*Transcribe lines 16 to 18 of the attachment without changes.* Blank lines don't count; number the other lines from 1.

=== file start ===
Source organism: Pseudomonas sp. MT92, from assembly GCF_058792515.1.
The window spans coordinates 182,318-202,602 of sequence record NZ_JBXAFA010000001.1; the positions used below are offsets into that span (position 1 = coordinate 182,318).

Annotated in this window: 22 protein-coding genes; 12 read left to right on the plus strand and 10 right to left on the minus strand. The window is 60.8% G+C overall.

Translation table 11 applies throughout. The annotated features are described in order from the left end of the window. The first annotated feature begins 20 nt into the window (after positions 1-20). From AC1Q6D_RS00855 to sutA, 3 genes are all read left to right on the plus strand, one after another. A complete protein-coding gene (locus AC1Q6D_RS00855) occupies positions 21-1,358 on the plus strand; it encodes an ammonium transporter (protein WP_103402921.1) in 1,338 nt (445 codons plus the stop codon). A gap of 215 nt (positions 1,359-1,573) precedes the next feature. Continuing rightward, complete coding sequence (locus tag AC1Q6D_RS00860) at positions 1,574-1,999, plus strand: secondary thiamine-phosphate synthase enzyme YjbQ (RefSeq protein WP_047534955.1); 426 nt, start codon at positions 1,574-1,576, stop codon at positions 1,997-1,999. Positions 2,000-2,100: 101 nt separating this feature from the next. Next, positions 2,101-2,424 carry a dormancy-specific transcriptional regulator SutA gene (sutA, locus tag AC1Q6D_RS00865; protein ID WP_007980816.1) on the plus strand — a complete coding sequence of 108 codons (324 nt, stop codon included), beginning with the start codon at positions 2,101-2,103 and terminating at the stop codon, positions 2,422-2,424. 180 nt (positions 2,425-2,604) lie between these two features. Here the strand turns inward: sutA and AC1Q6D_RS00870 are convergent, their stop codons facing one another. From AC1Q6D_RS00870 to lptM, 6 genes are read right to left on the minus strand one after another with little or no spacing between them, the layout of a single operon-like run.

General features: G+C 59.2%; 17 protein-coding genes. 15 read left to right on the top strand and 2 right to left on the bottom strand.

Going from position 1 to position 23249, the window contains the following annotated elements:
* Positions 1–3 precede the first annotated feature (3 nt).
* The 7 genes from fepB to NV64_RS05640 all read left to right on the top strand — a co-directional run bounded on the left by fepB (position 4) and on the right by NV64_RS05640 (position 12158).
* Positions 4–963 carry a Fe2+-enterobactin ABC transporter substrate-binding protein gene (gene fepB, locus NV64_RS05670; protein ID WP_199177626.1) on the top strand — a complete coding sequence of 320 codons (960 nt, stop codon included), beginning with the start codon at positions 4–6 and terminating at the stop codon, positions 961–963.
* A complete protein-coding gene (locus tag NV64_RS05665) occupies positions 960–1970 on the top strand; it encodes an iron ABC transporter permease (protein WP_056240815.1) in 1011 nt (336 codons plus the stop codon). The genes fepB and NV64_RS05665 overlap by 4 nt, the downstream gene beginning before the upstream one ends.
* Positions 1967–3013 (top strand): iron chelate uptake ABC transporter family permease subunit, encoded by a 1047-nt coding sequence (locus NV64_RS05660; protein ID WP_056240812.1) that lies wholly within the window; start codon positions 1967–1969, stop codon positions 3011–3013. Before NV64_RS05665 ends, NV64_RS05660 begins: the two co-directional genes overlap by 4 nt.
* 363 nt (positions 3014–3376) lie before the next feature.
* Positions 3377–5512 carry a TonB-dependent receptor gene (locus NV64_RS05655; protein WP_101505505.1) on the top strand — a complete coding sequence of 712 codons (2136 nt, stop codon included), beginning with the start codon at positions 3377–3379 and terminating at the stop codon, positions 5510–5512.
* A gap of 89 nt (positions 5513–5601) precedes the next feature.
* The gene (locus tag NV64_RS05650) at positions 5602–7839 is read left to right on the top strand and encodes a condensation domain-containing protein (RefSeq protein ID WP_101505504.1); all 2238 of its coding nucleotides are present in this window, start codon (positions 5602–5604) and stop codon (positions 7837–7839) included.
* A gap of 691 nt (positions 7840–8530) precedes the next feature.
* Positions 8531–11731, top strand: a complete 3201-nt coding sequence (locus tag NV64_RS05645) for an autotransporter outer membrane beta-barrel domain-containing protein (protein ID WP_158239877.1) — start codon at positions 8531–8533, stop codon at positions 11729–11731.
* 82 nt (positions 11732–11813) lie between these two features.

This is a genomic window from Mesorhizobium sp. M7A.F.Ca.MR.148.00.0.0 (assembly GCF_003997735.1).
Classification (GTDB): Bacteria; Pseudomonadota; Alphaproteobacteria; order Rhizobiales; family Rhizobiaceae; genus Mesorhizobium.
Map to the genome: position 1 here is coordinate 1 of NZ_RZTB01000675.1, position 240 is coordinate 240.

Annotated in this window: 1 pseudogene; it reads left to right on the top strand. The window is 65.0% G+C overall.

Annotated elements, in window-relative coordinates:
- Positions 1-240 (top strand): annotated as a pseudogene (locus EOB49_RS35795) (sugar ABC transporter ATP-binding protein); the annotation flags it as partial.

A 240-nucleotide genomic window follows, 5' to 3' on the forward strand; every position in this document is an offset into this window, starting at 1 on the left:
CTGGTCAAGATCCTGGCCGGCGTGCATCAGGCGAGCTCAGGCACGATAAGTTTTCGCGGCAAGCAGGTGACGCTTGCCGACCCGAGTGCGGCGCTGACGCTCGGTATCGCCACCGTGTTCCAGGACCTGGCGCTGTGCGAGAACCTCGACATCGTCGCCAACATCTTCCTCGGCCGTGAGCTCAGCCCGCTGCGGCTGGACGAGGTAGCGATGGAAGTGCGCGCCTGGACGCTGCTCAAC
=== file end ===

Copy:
* A gap of 691 nt (positions 7840–8530) precedes the next feature.
* Positions 8531–11731, top strand: a complete 3201-nt coding sequence (locus tag NV64_RS05645) for an autotransporter outer membrane beta-barrel domain-containing protein (protein ID WP_158239877.1) — start codon at positions 8531–8533, stop codon at positions 11729–11731.
* 82 nt (positions 11732–11813) lie between these two features.